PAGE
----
All participants were instructed to complete the assigned Web-based training from home five times a week for 30 minutes per session, for a total of 50 sessions over 10 weeks. They were monitored for adherence and given small monetary incentives.
Participants in both groups were given the same information on the study purpose: to investigate the effects of certain types of computer games on brain activity and decision-making behavior.
To control for motivation and contact, participants in both groups received the same completion incentives and the same weekly phone calls to review study adherence and were blinded to their specific training condition.
"Both groups were blinded to the hypothesis that one form of training would be more effective than the other," said Dr Lerman. "We wanted to have equal expectations."
Participants underwent functional MRI (fMRI) at baseline and after the 10-week training period. While in the MRI scanner, participants completed the delay discounting test, in which they chose between receiving a smaller amount of money immediately or a larger amount of money later.
"That's like immediate gratification vs being able to exert some control and wait for gratification later," said Dr Lerman.
They also completed the risk sensitivity task, which Dr Lerman described as "like a gambling risk." For this, participants chose between getting a smaller certain reward immediately or a larger but riskier reward later.
The final analysis of the task fMRI data included 114 of the 128 participants.
Cognitive testing was performed a week before training, at 5 weeks, and at the end of the 10-week training period.
The 1-hour cognitive battery included assessments of attention, working memory, response inhibition, interference control, and cognitive flexibility. The tests were selected on the basis of evidence that performance in these domains may improve after cognitive training.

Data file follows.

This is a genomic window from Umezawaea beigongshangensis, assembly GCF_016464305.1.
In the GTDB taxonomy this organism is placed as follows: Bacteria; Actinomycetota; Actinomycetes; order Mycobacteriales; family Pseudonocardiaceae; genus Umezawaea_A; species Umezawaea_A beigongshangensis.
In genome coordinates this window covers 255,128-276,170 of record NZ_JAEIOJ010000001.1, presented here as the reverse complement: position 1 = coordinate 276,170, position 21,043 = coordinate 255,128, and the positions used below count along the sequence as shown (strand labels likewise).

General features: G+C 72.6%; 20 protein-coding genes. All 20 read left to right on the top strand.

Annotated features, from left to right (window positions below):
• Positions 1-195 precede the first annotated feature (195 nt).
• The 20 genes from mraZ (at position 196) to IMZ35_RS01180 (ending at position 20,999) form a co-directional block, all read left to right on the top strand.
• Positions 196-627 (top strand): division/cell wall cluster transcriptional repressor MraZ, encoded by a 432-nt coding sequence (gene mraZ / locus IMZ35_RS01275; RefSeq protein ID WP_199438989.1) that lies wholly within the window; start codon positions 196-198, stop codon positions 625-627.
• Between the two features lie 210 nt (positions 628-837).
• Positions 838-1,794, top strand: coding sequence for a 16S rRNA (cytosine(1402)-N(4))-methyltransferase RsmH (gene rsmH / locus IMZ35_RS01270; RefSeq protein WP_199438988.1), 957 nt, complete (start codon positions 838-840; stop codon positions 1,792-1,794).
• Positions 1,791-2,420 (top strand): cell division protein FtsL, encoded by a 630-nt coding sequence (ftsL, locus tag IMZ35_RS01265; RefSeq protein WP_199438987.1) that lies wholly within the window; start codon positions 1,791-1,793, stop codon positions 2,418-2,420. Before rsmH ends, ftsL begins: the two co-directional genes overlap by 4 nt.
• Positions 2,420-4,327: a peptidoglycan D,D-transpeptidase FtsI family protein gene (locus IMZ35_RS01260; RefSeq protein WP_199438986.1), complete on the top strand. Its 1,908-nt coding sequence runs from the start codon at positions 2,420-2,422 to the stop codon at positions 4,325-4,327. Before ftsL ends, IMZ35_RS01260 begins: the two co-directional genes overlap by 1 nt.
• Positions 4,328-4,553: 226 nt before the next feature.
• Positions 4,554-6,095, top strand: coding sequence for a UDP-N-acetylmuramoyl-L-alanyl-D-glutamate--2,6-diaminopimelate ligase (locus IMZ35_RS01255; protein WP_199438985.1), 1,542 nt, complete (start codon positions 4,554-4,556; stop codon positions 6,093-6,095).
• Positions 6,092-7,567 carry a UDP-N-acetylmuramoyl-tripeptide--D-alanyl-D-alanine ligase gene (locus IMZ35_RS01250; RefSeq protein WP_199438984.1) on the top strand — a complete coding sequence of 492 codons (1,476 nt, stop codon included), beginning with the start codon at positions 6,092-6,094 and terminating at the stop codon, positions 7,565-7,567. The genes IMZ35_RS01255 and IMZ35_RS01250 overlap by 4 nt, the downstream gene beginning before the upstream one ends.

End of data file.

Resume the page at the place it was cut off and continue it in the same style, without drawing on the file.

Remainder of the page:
"These tests are very well validated in the literature," said Dr Lerman. "If in fact the brain training was transferring from the games people play to other tests of performance in those same domains, we would see it."
The investigators found no effects of the training condition on decision making or changes in decision making. There was no main effect of time on delayed discount rates (P = .89) or degree of risk sensitivity (P = .40) and no treatment by time interaction effect on discount rates (P = .74) or degree of risk sensitivity (P = .87).
There were no between-group differences in changes in neural activity during decision making. And both groups showed similar improvement on the cognitive assessments.
The researchers also carried out a follow-up study of 29 young adults not currently using Lumosity's online training. Those participants completed the cognitive test battery three times, a week apart, with no intervention between.